loud on occasion. A good effort though from band and conductor.
Meanwhile, Ibstock came next and with some euph playing that we
thought was sensitive on a day when others overcooked things. We
liked their approach to the music throughout and fifth place was
St Austell Town and Melvin White came sixth off a number one draw.
Exciting tempos and young soloists that impressed us with their
maturity of sound meant a mention from the stage that was well deserved.
They have made an impression this year on each occasion we have
heard them, so 2003 may hold even better things.
Tintwistle filled the number seven spot and can thank some impressive
euphonium work for their position while Welwyn Garden City's performance
was a little one-dimensional, earning them eighth position. Swindon
Pegasus in ninth place found many pitfalls but we liked the detail
that the cornets managed to portray. Bedworth Brass came tenth -
another performance that failed to paint the correct picture and
suffered from some loose playing.
Towcester Studio and Adele Sellers were drawn last and playing
to a fairly full hall gave some dynamically controlled playing but
it was so often a little aggressive and at times quite untidy. Eleventh
will disappoint them
immensely, whilst twelth was United Norwest Co-op Milnrow. Brave
attempts at playing the dynamics meant the notes didn't always speak.
This was a shame and we thought they'd come a little higher.
Flookburgh came thirteenth and after a fairly good start their
performance became scrappy and the intonation at times wasn't good
whilst fourteenth were Blackburn and Darwen. Some nice solo cornet
work was a plus
point but coupled with hard, loud sounds made for a frenetic performance.
Number fifteen was filled by Vernon Building Society Poynton. Their
up tempo approach had excitement but the band found difficulties
that made for a ragged performance. Poole Borough took sixteenth
spot. They started quite well but we were soon listening to the
same old mistakes that troubled so many others. Nice ensemble work
went to waste as the erros flowed too easily elsewhere.
Lydmet Lyndney's performance was a little soporific. We liked the
euph work but this was small comfort to a rendition that ended poorly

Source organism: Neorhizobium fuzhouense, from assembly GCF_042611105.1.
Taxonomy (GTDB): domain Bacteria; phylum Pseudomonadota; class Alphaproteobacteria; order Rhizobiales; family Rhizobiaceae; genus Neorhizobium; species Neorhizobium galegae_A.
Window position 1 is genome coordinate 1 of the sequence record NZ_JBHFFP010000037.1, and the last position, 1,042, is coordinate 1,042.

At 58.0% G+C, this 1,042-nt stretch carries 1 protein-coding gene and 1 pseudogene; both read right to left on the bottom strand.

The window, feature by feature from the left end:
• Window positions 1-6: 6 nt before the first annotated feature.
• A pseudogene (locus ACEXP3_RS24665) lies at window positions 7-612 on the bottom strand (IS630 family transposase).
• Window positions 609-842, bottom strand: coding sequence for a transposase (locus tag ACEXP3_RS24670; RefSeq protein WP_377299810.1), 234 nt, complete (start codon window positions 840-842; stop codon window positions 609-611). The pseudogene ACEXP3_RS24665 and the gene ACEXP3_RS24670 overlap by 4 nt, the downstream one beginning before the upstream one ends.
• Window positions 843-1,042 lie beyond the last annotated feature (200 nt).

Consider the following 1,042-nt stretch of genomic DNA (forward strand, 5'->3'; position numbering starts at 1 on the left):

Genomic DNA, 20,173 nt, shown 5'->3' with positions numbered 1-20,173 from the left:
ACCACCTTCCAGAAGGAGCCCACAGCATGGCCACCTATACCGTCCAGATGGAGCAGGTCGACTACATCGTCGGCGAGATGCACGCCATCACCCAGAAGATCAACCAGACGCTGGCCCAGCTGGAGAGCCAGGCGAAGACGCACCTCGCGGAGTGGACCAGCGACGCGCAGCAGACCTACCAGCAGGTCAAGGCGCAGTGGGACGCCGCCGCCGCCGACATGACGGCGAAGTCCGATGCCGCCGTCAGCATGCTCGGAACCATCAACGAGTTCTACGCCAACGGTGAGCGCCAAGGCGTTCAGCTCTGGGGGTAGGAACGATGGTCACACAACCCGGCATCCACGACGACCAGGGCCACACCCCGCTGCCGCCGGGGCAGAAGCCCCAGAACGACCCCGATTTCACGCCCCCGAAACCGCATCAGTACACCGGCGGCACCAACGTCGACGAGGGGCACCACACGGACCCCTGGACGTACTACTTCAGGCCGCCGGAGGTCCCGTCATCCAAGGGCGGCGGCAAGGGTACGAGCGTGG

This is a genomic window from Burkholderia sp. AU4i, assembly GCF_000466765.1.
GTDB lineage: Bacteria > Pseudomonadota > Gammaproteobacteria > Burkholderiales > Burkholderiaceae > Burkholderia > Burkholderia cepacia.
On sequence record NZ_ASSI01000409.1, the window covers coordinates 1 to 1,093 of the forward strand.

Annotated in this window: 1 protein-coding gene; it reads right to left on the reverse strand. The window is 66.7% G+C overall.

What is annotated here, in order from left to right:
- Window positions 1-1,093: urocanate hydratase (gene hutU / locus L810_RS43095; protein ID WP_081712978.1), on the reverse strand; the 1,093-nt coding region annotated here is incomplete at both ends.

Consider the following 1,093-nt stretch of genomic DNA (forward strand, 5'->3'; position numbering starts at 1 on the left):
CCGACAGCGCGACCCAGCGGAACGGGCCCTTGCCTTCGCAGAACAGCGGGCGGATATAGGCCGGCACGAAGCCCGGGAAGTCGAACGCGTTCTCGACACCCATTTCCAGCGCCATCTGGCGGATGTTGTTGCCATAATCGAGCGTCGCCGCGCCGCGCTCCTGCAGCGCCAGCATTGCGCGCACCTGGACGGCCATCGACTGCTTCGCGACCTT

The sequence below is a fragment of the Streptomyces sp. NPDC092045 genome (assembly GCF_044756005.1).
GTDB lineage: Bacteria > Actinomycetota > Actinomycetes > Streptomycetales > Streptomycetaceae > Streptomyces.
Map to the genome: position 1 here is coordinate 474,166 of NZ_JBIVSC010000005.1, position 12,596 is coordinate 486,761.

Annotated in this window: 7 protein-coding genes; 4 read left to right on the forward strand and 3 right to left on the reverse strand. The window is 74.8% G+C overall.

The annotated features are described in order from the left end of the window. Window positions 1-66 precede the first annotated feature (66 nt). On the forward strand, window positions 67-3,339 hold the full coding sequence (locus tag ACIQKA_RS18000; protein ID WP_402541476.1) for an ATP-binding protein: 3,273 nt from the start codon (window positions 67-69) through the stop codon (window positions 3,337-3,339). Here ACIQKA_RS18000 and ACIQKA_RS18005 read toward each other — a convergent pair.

whilst Stalybridge Old's was a performance that left us scratching
our heads. Their interpretation was a strange one. It was nervy
stuff from the off with fast, fluctuating tempos and an interesting
choice of style. You don't win contests like this.
Nineteenth was Markham and District. Although we enjoyed their
interpretation, they failed to get off to a good start with some
dodgy entries and a horn and cornet line that never seemed together
whilst Jackfield (Elcock Reison) came twentieth and after a promising
opening, it pushed and rushed and became harsh and hurt. This was
vicious, vicious stuff.
Last place went to Pemberton Old Wigan. The Achilles heel in this
performance must surely have been the tempos in the closing section.
The good work from euph and cornet could do little to save them
- the exceptionally loud percussion certainly didn't help.
Our predictions didn’t do themselves justice and we think
we put the kiss of death on many. We tipped Pemberton Old, who will
most probably burn their computers after we put the mockers on them
and they could only manage last, whilst Towcester who we tipped
for second came 11th. Balckburn came home 14th instead of the 3rd
we tipped, but Matthews played to form and came 4th – just
as we said they would!!! Jackfield we though would come 5th and
came 20th, whilst Markham came 19th. Our dark horse though saved
our blushes as they came home 3rd. We had tipped three bands who
came in the bottom three. What on earth do we know about banding